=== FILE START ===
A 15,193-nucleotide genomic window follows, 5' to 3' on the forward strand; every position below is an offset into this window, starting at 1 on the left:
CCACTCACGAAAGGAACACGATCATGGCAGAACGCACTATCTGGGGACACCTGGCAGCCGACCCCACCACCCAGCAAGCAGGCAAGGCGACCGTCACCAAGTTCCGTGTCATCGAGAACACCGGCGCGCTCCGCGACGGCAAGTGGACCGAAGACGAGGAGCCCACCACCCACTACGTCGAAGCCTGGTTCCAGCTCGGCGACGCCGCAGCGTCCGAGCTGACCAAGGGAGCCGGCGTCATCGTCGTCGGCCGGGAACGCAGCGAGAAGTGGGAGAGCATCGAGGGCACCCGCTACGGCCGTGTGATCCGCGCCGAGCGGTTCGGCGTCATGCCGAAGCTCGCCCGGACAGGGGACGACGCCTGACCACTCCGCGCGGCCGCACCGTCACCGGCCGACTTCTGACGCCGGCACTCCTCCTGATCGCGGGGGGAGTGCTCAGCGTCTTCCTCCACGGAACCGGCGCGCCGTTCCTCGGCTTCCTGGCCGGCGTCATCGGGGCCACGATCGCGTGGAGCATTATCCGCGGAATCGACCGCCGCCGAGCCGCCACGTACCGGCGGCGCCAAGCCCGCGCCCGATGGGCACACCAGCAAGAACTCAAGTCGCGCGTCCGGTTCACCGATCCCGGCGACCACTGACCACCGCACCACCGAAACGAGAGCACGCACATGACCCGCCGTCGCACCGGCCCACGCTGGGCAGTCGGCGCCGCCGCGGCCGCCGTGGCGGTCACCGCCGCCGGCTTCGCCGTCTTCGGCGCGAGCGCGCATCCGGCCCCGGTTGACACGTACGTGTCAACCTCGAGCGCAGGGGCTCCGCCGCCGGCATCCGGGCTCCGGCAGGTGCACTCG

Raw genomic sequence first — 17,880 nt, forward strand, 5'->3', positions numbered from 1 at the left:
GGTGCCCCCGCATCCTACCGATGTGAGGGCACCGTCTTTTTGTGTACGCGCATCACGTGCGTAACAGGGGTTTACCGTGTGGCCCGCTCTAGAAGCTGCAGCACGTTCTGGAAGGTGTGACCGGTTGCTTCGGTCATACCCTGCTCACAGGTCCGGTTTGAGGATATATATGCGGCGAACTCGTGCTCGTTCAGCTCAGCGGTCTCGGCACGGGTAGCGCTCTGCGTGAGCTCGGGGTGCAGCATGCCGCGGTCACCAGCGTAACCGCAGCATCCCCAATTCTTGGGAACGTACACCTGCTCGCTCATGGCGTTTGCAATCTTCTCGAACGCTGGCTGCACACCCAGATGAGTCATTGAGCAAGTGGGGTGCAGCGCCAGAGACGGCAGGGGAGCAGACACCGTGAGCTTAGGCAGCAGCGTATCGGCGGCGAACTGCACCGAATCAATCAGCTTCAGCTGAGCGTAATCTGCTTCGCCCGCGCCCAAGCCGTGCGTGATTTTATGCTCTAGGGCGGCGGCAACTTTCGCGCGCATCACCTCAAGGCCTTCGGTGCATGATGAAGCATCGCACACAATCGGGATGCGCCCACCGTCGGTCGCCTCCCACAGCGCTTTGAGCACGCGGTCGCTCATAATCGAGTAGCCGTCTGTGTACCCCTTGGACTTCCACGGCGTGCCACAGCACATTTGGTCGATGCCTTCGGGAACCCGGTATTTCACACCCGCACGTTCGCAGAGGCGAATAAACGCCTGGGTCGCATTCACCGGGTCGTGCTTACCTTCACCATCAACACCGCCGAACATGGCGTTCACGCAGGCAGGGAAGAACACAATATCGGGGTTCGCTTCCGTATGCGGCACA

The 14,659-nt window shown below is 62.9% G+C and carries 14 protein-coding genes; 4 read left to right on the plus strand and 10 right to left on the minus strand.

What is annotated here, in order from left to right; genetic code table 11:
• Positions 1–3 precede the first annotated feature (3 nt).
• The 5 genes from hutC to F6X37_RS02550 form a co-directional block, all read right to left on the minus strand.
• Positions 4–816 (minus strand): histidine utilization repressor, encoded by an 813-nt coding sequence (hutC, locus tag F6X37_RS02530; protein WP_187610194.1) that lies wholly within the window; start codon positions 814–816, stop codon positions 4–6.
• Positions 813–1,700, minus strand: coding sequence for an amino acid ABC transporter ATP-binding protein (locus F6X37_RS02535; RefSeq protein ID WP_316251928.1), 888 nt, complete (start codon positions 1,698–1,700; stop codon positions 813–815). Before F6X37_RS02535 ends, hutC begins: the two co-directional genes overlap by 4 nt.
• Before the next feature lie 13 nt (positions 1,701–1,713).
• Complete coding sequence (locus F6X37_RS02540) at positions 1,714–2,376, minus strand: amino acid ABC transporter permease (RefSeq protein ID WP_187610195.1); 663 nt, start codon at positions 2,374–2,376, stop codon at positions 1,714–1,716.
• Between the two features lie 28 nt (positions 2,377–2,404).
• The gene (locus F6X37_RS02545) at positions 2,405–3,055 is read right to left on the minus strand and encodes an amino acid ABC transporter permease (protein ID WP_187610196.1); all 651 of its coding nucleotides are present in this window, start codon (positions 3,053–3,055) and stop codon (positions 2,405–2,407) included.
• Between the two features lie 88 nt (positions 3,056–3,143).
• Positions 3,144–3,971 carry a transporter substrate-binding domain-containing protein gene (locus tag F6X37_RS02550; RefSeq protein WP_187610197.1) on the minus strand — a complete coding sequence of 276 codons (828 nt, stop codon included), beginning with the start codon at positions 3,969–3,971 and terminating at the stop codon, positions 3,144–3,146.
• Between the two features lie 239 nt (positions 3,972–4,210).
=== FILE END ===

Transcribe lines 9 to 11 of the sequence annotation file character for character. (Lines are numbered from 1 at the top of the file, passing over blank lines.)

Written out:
• Positions 4–816 (minus strand): histidine utilization repressor, encoded by an 813-nt coding sequence (hutC, locus tag F6X37_RS02530; protein WP_187610194.1) that lies wholly within the window; start codon positions 814–816, stop codon positions 4–6.
• Positions 813–1,700, minus strand: coding sequence for an amino acid ABC transporter ATP-binding protein (locus F6X37_RS02535; RefSeq protein ID WP_316251928.1), 888 nt, complete (start codon positions 1,698–1,700; stop codon positions 813–815). Before F6X37_RS02535 ends, hutC begins: the two co-directional genes overlap by 4 nt.
• Before the next feature lie 13 nt (positions 1,701–1,713).